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I’m beginning to understand the appeal of “distance,” I’m beginning to understand why tourist colonies so often stand a world apart from the place they inhabit.

Distance keeps us safe, keeps us sane, keeps us free. It saves us from uncomfortable and impossible obligations to the people we get to know in our journey. Distance insulates us from the people who are suffering from the same system that benefits us; distance keeps us from having to feel guilty for having, when there are so many who have not.

It would be easy to justify creating or maintaining this distance by accusing people we meet (and by extrapolation, Indians in general) of dishonesty, greed, or some other moral failing. And certainly, we have experienced our share of dishonesty. It often hides conveniently under the cloak of miscommunication and cultural differences, and we, being generally trusting people, are happy to keep it there. But we’ve been in many situations where we could sense that the true motivations of the other party were hidden, that all the information wasn’t on the table, that the people offering us advice, service, or friendship didn’t actually have our best interests at heart.

Still, it’s hard to deny the fundamental reality of the situation. We have plenty, and everyone we meet here has great need. This is not because of any special merit on our part, or any special deficit on their part. It is just the way things are. It is the frustrating arbitrary dole of reality. If I imagine our situations reversed, I can see how it might be tempting to do or say anything (particularly to rich people) to attack such gigantic problems.

But this is not our situation. We are the rich people in this context. How do we live with this? How can we spend so much money on ourselves while so many people have nothing? How do we know when to give, and how to give, and what to give?

I had chai with Amar and Deepak, a new shoeshineing boy in the neighborhood. Deepak’s mother is dying of cancer, and we have a reputation of charity on Paharganj.

For him, the situation is very simple. We have money, and he has a problem that needs money to be solved. For us, the situation is not nearly as simple. We have our own responsibilities, our own debts. Our money is just enough for us—not even enough, given our future plans and the way our culture operates. In our experience, giving money for one need only seems to earn us a glimpse of even bigger needs. And indeed, why should we give Deepak money for his mother’s bills, rather than some other worthy cause?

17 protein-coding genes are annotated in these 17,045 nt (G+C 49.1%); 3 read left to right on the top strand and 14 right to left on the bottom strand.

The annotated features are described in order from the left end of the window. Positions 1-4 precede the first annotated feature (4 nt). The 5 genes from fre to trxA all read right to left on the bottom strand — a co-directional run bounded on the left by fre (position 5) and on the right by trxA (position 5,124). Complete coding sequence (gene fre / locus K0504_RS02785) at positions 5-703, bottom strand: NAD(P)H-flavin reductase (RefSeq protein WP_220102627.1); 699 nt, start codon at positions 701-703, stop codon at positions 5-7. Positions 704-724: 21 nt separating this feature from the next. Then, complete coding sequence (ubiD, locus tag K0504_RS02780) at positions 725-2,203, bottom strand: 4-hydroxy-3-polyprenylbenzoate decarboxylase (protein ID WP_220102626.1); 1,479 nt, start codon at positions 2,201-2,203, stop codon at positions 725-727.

We could move to a one dollar a night dormitory and eat only rice and chappatis, and give all our bank balance away to the poor, and still have made no dent in the poverty on Main Bazaar. The rickshaw drivers would still rip us off, the touts would still lead us to the highest priced emporiums for their fifty cent commissions, and we would find ourselves sucked dry, fiscally and emotionally, within a matter of weeks.

Certainly, a rash of foolish giving is a call on some lives, at some times. It is something that Jesus asks of the rich young ruler. It is closely linked to the voluntary poverty embraced by the apostles and many of the saints. But this has more to do with healing our inward relationship with money than fixing the problems of poverty.

When it comes to money, as Christians, we must be like managers of a household whose contents are not ours. We are to be responsible caretakers to the best of our ability, until we have another direction from the Lord of the household. Occasionally, the Lord comes in and asks us to burn the house down, because we are spending too much time and energy keeping up with it.

Money is not the central force of human life, nor is it the central force of human relationships. The fact of the matter is we all are frail, mortal beings, utterly dependant on God. Wealth, with all the comforts and securities it can provide, can obscure this fact, but no one can change it. True human friendship grows out of our common condition, not out of what social exchanges we can provide one another. True friendship is a matter of shared tears, not shared dollars.

Indeed, relationships where the strong help the weak, or the rich help the poor can often hide our common humanity rather than reveal it. These exchanges further indebt the weaker party to the stronger; further shrink the poor man with humility, and inflate the rich man with pride.

This is part of the reason it was so unthinkably vital for God to come and live among us, to suffer and die as one of us. This is part of what he asked of us when he called us to follow after him.

So here we are, struggling to live and to love in the midst of this paradox. It is often difficult and awkward to be rich here, and it is tempting to retreat from that discomfort. But we won’t. And it is easy to throw money at problems in order to gain respect and praise. But we don’t have enough money to do that for very long. What we truly have to offer is ourselves, as much and as little as that is.

Deepak told us, “If you give me help, you are my god.” We told Deepak, “We do not have any more money to give, only our friendship.” And he went away sad, disappointed in a powerless god.

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